¡Buenas! I've been in Lima for just over two weeks. When I arrived, I stayed at a hostal right in the centre of the city (from where I took the panorama of the last post) but I quickly found a place to rent and today I'm writing you from my day-base at Pontificia Universidad Católica del Perú ("la PUCP" or "la Católica").
Before coming, I thought 'cholo' described people of Andean descent, but all Peruvians seem to identify with it
I arrived with no previous accommodation plans other than to do everything on site after my bad experience pre-planning for Stockholm (I forgot to mention being scammed on a deposit last year too). Quickly, I realized that I would either have to stay lodged in my hostal for a couple of weeks while meeting enough people to maybe find the Peruvian roommates I hoped for, but few students live away from their parents here, or I could give in and accept the practicality of a student apartment house with the likelihood of living with foreigners. When I found a nice house of the latter on my second day, I elected immediate simplicity and brought along Harriet, the cool Londoner who had sat next to me on the plane down from Miami and who was also, coincidentally, coming to attend classes at PUCP. Now I also live with Nicole from Germany and Silvia from Spain. It's easy to live within five blocks of the university and two from a supermarket, fruit stores and traditional eateries. It also makes it practical to quickly drop my student life off at home before embarking on explorations of the rest of the city.
Wandering Lima's colonial-era neighbourhoods in the centre this Sunday, surrounded by weekend throngs, I definitely felt at the head of a mighty country with vast hinterlands and a very palpable sense of the past. I just walked and observed, took the photos you see in this post. A detailed visit of historical sites will follow, with surely another post on this country's remarkable food! I'm a bit baffled as to how I might get a tangible idea of how Lima operates and at the same time achieve some understanding and experience of the grand country of Peru, over just the next four months. All the same, I am ecstatic to be here!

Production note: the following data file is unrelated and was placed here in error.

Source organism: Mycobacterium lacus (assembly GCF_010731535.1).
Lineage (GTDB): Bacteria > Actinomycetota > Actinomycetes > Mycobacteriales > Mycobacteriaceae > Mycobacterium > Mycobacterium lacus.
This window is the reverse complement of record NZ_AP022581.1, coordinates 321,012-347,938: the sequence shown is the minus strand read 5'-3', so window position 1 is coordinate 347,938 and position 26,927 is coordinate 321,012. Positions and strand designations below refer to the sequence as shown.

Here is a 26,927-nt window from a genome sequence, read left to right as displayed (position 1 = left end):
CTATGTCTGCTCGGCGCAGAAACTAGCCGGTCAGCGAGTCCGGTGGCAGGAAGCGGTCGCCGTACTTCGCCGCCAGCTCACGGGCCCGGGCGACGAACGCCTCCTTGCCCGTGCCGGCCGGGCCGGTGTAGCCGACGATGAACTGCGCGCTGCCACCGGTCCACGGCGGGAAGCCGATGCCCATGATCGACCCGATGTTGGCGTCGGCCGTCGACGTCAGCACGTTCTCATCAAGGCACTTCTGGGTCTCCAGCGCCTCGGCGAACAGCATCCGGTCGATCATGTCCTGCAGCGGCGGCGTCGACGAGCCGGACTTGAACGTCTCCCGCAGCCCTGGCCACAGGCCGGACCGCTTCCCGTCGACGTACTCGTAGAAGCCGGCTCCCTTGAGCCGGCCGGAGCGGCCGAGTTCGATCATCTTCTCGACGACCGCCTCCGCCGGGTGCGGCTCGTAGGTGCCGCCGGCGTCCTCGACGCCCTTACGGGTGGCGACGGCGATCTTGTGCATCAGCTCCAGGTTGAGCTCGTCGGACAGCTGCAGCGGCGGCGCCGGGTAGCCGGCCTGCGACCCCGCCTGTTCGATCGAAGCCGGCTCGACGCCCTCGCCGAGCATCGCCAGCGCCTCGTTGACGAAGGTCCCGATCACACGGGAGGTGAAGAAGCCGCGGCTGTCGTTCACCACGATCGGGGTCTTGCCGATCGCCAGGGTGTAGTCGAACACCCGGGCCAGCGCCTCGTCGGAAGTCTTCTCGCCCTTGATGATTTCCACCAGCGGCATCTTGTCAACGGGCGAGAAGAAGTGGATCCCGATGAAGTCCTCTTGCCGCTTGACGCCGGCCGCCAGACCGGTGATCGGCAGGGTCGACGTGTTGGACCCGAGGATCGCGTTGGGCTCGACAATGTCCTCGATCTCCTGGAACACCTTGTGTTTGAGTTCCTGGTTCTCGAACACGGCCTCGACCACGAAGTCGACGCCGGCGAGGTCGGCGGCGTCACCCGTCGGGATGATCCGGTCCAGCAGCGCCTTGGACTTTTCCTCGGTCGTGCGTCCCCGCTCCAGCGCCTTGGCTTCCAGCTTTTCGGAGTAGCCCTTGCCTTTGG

I owe any facility I have at navigating this city to my time in Colombia and the experience of having to actively tap into surroundings to get around and understand the level of risk. People really look out for each other in South America and if you want to know where, when or how to go, ask around as often as needed, before and once there. From what I hear and can see, there must be a lot of petty and violent crime in Lima, but everyone is angry about this and wants it to stop, I trust others for advice.
As you can read, my base has quickly been setup, I now have to not only maximize the experience but live up to much greater goals, starting with my thesis project for next June.
The semester started on the 15th. I have three courses that are normally part of a master's in Environmental Development, an anthropology course on Andean cosmology and a communications course called "Journalistic photography". PUCP is located within a large, verdant, walled-in campus south-west of the city centre, half-way to the coastline, saddling the limit between middle-class Pueblo Libre and San Miguel districts (see map on the right). Like the high pedestrian traffic areas of the city which are guarded by multiple levels of police authority (national, city and district which is called "serenazgo"), there are guards everywhere with omnipresent signs reminding you to respect this island of serenity. Smoking is prohibited too: my French friend was rapidly reminded of this by a guard that sped up to his back on a segway. The idea is for you to feel safe to learn and flourish (security is a recurring theme).